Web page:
Extra virgin olive oil has long been a favorite object of fraudsters. In fact, this oil, which represents an essential part of the healthy Mediterranean diet, is the edible oil with the highest nutritional and sensory quality and consequently the most expensive among them. Within this context, continuous efforts have been devoted to the development of new and improved analytical methods able to detect emerging and sophisticated frauds.
The ∆ECN42 determination is one of the methods available for detection of small amount of seed oil mixed with olive oil. However, from an analytical point of view, the use of refractive index detector for triglycerides analysis, which is recommended by European legislation and the IOC, prevents gradient elution separations, thus leading to incomplete TAGs resolution and overlapping peaks.
Over the past few years, charged aerosol detection has become a widely used technology in laboratories. The charged aerosol detector (CAD) generates a signal in direct proportion to the quantity of analyte present. Furthermore, it can be used with gradient elution, thus representing a potential alternative to refractive index detector.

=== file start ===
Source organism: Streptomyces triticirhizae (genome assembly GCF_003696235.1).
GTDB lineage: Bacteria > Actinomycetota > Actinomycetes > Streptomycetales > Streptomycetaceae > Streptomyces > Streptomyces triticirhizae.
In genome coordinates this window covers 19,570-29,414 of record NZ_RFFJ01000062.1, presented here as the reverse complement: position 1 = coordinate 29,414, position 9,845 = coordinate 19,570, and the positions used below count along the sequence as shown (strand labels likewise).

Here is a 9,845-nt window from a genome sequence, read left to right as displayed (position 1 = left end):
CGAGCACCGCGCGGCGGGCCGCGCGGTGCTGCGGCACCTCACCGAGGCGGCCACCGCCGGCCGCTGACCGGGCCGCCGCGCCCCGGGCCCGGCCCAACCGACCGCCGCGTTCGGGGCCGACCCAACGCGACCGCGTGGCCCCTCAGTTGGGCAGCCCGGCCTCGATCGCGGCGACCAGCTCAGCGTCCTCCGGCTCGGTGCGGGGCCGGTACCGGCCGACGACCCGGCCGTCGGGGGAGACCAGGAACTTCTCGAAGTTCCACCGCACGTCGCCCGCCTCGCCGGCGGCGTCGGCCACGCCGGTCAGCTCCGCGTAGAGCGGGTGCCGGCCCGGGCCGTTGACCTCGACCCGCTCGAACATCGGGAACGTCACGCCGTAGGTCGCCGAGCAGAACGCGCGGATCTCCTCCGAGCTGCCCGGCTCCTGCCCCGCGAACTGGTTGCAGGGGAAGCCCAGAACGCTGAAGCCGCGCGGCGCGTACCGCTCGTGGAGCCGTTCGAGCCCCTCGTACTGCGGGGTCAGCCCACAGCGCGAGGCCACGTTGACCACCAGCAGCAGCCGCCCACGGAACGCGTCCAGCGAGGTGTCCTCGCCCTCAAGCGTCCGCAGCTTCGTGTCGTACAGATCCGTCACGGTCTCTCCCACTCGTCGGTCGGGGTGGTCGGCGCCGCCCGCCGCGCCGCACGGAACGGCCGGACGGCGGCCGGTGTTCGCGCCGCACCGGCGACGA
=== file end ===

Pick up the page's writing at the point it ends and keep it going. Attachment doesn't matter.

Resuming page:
In the present study, ultrahigh pressure liquid chromatography coupled with CAD detection was applied to the analysis of extra-virgin olive oil triglycerides. Different chromatographic separations under gradient elution were proposed and optimized using C30 and C18 reversed-phase columns. The performance of CAD detector for trilinolein analysis was deeply investigated (linearity, LOD, LOQ, repeatability).
Finally, the proposed UHPLC-CAD methodology has been also applied to the determination of trilinolein and ∆ECN42 in extra virgin olive oil mixed in different proportions to simulate the adulteration of olive oil with high oleic sunflower oil, palm olein and a mix of them at different percentages of 2, 4, 6, 8 and 10 %.